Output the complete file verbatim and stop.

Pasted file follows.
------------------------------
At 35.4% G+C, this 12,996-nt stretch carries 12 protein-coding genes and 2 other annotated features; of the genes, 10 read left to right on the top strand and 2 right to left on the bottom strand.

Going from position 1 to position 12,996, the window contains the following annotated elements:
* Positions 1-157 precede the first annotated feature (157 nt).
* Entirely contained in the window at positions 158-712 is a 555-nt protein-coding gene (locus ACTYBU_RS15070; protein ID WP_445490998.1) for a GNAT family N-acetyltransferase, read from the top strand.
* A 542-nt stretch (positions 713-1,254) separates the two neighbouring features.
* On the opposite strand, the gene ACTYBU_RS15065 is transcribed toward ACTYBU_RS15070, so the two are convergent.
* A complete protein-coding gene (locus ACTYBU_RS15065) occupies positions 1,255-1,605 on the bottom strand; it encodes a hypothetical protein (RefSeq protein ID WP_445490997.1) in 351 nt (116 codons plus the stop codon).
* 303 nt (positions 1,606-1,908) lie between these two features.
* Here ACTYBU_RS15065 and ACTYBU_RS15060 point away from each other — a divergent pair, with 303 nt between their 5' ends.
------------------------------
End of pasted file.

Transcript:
At 35.4% G+C, this 12,996-nt stretch carries 12 protein-coding genes and 2 other annotated features; of the genes, 10 read left to right on the top strand and 2 right to left on the bottom strand.

Going from position 1 to position 12,996, the window contains the following annotated elements:
* Positions 1-157 precede the first annotated feature (157 nt).
* Entirely contained in the window at positions 158-712 is a 555-nt protein-coding gene (locus ACTYBU_RS15070; protein ID WP_445490998.1) for a GNAT family N-acetyltransferase, read from the top strand.
* A 542-nt stretch (positions 713-1,254) separates the two neighbouring features.
* On the opposite strand, the gene ACTYBU_RS15065 is transcribed toward ACTYBU_RS15070, so the two are convergent.
* A complete protein-coding gene (locus ACTYBU_RS15065) occupies positions 1,255-1,605 on the bottom strand; it encodes a hypothetical protein (RefSeq protein ID WP_445490997.1) in 351 nt (116 codons plus the stop codon).
* 303 nt (positions 1,606-1,908) lie between these two features.
* Here ACTYBU_RS15065 and ACTYBU_RS15060 point away from each other — a divergent pair, with 303 nt between their 5' ends.